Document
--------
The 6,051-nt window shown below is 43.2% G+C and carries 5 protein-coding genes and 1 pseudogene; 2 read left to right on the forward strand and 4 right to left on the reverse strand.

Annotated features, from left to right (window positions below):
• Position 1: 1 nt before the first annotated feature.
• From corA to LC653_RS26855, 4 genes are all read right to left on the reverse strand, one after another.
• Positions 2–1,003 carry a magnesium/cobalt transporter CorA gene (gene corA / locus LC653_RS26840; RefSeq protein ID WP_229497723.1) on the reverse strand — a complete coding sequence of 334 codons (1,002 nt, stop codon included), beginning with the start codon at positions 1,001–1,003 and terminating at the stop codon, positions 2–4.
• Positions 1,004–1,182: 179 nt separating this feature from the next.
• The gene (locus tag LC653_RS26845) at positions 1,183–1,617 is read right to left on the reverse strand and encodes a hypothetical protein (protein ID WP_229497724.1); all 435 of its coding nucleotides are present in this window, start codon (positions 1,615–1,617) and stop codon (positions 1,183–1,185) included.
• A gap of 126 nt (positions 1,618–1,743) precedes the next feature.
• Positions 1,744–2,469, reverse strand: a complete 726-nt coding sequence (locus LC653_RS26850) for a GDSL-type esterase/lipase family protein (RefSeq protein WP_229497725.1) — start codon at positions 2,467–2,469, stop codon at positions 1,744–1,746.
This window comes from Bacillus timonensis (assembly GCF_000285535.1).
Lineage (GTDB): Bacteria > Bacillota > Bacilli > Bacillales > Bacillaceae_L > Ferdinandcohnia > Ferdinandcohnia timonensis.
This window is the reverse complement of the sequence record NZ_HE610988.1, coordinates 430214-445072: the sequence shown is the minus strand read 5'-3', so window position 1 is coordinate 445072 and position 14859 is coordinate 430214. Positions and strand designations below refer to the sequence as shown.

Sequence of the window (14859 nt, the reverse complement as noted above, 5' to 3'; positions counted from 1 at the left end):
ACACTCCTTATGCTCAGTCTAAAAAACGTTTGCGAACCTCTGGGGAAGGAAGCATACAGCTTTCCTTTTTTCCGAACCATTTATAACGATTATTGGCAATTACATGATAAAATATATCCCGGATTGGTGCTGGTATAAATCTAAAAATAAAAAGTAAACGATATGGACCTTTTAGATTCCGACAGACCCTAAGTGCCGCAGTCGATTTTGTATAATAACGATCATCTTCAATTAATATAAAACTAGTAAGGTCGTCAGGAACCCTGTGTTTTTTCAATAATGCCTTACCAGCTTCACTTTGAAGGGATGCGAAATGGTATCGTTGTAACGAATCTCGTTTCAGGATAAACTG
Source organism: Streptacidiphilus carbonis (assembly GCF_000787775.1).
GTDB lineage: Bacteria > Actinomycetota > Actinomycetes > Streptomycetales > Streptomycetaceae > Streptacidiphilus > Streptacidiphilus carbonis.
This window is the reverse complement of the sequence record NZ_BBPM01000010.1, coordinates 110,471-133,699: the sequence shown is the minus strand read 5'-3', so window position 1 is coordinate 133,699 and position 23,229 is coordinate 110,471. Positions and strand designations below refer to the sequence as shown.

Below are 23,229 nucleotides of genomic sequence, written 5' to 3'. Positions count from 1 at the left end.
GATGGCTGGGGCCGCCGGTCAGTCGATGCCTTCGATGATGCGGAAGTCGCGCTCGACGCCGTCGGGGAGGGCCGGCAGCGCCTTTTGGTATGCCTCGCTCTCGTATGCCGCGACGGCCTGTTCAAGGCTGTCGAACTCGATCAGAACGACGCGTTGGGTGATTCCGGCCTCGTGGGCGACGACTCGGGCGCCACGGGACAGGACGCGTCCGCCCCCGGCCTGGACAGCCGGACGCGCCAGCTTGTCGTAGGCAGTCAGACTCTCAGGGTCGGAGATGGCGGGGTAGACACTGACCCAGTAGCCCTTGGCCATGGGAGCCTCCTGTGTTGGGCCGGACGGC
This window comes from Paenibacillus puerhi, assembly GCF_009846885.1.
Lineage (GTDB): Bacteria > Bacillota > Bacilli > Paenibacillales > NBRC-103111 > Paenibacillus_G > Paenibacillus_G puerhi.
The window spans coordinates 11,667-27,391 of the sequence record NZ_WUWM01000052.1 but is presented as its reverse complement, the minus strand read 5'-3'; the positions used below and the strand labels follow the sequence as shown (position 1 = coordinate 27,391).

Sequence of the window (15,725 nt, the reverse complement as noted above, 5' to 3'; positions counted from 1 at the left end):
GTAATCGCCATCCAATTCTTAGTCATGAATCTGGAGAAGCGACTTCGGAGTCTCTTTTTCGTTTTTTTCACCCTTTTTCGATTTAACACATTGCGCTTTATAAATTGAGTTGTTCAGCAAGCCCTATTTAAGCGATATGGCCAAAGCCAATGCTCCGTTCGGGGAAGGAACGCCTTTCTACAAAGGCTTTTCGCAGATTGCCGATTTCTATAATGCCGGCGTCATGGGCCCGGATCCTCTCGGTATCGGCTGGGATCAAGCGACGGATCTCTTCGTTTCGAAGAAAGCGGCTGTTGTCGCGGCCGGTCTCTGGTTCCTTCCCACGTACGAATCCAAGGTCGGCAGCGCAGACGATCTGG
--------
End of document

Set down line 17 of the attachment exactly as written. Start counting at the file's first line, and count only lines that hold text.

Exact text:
This window is the reverse complement of the sequence record NZ_BBPM01000010.1, coordinates 110,471-133,699: the sequence shown is the minus strand read 5'-3', so window position 1 is coordinate 133,699 and position 23,229 is coordinate 110,471. Positions and strand designations below refer to the sequence as shown.